Qualifying the Expert Witness

For expert evidence to be admissible the expert must be properly qualified.   The party who tenders the witness as an expert is required to demonstrate that the witness has acquired a special knowledge of a particular topic by formal study, practical experience, or both, which extends beyond that of the trier of fact. The competence of the witness to give expert evidence, or to be qualified as an expert, does not depend on how the skill was acquired, only that it has been gained.

Justice Watt, Manual of Criminal Evidence, 2013 at pg. 428. 

Deficiencies in an expert’s opinion go to weight, not admissibility.

R. v. Marquard, 1993 CanLII 37 (SCC) at pg. 224.

Additionally, in order for the expert to be properly qualified, the expert must be willing and able to fulfil the expert’s duty to the court to provide evidence that is:

i. Impartial,

ii. Independent, and

`           iii. Unbiased.

Nothing less than scrupulous vigilance from trial judges is required when dealing with the admissibility of expert opinion evidence.

R. v. Livingston, 2017 ONCJ 645 (CanLII), at para. 36; see also White Burgess Langille Inman v. Abbott and Haliburton Co., 2015 SCC 23 (CanLII), [2015] 2 S.C.R. 182, at para. 12: “We are now all too aware that an expert’s lack of independence and impartiality can result in egregious miscarriages of justice.”

The court is required to consider the particular circumstances of the proposed expert and the substance of his/her proposed evidence.

The test is whether the relationship or interest results in the expert being unable or unwilling to carry out his or her primary duty to the court to provide fair, non-partisan and objective assistance.

White Burgess, at para. 50.

Given this test, the mere fact that the witness is a police officer, without more, will not result in exclusion.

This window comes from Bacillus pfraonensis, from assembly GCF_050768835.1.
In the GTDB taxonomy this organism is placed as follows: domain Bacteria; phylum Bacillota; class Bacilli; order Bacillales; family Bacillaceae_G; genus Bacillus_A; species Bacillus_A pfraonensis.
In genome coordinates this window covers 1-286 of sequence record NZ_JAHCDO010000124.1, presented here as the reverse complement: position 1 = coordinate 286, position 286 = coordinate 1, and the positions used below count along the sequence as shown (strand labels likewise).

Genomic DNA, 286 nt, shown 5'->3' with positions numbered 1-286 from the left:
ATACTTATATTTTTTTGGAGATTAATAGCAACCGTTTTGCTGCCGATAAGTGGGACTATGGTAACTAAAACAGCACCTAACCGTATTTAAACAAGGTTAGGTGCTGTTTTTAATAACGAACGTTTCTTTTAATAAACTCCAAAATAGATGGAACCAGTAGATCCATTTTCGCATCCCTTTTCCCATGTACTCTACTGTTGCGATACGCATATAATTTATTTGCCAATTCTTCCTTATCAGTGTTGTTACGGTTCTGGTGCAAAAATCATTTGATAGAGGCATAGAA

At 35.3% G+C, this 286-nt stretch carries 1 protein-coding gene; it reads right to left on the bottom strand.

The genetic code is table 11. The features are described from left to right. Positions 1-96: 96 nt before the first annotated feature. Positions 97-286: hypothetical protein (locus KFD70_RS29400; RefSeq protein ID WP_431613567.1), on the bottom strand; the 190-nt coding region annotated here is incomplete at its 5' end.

For instance, R. v. T.A., 2015 ONCJ 624 (CanLII), at para. 20.

However, the nature and level of the proposed expert’s participation in the police investigation are factors which may give rise to a realistic concern of bias.

See R. v. Livingston, 2017 ONCJ 645 (CanLII).

Bias in its Various Guises

 In R. v. France, [2017] (SCJ), at para. 17  Malloy J. refers to a 2009 article by Professor David Paciocco (now Justice Paciocco of the Court of Appeal for Ontario) that discusses how expert bias can come in many forms:

Professor Paciocco stresses the importance of the expert maintaining an “open mind to a broad range of possibilities” and notes that bias can often be unconscious. He refers to a number of forms of bias: lack of independence (because of a connection to the party calling the expert); “adversarial” or “selection” bias (where the witness has been selected to fit the needs of the litigant); “association bias” (the natural bias to do something serviceable for those who employ or remunerate you); professional credibility bias (where an expert has a professional interest in maintaining their own credibility after having taken a position); “noble cause distortion” (the belief that a particular outcome is the right one to achieve); and, a related form of bias, “confirmation bias” (the phenomenon that when a person is attracted to a particular outcome, there is a tendency to search for evidence that supports the desired conclusion or to interpret the evidence in a way that supports it). Confirmation bias was a particular problem identified in the Goudge Report as Dr. Smith and other pathologists and coroners at the time approached their investigations with a “think dirty” policy, an approach “inspired by the noble cause of redressing the long history of inaction in protecting abused children,” and designed to “help ferret it out and address it.” Unfortunately, as commented on by the Goudge Report and by Professor Paciocco, such an approach raises a serious risk of confirmation bias.

The proponent of the evidence has the burden of establishing its admissibility

A person who opposes the admission of the evidence on the basis of bias has the burden of establishing a “realistic concern” that the witness is unwilling or unable to comply with the duty and the proffering party must rebut this concern on a balance of probabilities to satisfy the test for admissibility.

White Burgess, at para. 48.